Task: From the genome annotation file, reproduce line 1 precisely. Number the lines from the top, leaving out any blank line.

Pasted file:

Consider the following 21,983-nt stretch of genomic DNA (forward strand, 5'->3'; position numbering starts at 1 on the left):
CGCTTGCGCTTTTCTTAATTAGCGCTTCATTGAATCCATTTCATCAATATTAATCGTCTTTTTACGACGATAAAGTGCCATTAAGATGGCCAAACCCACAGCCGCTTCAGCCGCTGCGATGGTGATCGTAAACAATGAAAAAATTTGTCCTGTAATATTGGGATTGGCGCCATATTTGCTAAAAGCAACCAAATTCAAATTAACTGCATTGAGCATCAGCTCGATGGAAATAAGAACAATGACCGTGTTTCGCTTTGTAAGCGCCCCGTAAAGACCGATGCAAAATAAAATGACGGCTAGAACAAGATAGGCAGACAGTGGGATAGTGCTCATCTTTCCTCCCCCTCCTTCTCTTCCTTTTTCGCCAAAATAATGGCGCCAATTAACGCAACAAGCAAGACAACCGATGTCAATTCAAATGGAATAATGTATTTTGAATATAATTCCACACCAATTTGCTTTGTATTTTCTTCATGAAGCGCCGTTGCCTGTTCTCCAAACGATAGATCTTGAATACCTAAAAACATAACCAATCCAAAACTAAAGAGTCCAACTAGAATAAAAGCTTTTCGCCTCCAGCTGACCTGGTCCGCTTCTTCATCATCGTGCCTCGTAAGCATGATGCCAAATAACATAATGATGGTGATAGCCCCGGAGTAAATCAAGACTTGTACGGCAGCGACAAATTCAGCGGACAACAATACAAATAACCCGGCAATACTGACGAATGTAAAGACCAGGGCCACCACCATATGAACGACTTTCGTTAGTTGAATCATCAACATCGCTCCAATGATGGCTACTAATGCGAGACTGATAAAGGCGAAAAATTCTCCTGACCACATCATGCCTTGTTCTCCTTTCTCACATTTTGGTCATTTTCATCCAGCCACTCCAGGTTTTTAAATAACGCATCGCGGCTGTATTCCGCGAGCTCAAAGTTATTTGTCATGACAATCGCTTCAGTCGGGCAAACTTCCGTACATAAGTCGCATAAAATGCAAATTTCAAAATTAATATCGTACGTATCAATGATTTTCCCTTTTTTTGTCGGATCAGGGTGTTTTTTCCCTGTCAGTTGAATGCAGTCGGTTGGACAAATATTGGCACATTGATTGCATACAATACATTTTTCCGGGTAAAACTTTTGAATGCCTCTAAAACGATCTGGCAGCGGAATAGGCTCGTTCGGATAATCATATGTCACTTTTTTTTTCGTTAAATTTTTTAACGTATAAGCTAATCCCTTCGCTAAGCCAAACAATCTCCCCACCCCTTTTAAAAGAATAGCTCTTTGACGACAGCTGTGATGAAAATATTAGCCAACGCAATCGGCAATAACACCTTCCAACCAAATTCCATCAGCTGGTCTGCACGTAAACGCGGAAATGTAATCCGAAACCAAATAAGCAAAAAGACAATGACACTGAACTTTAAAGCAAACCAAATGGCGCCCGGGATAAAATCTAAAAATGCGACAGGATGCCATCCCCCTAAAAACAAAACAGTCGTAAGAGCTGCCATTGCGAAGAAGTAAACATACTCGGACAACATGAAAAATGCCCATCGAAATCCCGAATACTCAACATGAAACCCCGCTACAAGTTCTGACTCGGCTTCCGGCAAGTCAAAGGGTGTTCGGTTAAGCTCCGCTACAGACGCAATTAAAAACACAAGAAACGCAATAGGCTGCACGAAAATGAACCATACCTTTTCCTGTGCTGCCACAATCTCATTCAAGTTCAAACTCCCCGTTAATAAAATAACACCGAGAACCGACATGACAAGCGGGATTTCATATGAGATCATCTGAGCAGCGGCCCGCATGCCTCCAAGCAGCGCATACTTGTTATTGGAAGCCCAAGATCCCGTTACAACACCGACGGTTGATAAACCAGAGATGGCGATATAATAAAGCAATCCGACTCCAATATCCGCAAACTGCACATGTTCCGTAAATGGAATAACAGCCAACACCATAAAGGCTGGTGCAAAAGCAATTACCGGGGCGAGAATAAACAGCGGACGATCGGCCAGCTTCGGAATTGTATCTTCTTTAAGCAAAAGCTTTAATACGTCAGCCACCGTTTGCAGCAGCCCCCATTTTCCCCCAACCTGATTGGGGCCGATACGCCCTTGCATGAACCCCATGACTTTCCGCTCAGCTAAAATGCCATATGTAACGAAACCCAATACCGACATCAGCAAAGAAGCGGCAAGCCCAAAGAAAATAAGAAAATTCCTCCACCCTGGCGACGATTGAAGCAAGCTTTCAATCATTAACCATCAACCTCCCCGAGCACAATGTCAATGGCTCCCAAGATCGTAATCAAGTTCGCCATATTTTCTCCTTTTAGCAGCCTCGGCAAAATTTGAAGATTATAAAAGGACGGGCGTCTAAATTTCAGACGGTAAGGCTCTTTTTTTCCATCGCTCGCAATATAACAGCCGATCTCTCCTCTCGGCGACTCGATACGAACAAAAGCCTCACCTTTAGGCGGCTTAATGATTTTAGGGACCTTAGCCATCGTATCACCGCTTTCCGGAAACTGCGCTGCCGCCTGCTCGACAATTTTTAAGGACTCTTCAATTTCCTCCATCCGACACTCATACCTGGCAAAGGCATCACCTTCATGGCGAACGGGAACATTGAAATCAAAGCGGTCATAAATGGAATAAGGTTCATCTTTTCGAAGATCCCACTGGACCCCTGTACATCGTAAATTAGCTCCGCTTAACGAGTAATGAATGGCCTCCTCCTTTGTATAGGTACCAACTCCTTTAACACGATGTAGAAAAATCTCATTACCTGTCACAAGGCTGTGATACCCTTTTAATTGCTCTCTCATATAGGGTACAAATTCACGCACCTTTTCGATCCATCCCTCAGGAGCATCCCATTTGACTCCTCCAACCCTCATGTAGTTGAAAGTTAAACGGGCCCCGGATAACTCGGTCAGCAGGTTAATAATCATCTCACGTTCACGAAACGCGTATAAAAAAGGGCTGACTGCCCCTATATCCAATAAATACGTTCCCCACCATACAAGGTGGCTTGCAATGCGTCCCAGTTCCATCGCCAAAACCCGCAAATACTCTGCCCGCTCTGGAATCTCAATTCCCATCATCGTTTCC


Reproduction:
Consider the following 21,983-nt stretch of genomic DNA (forward strand, 5'->3'; position numbering starts at 1 on the left):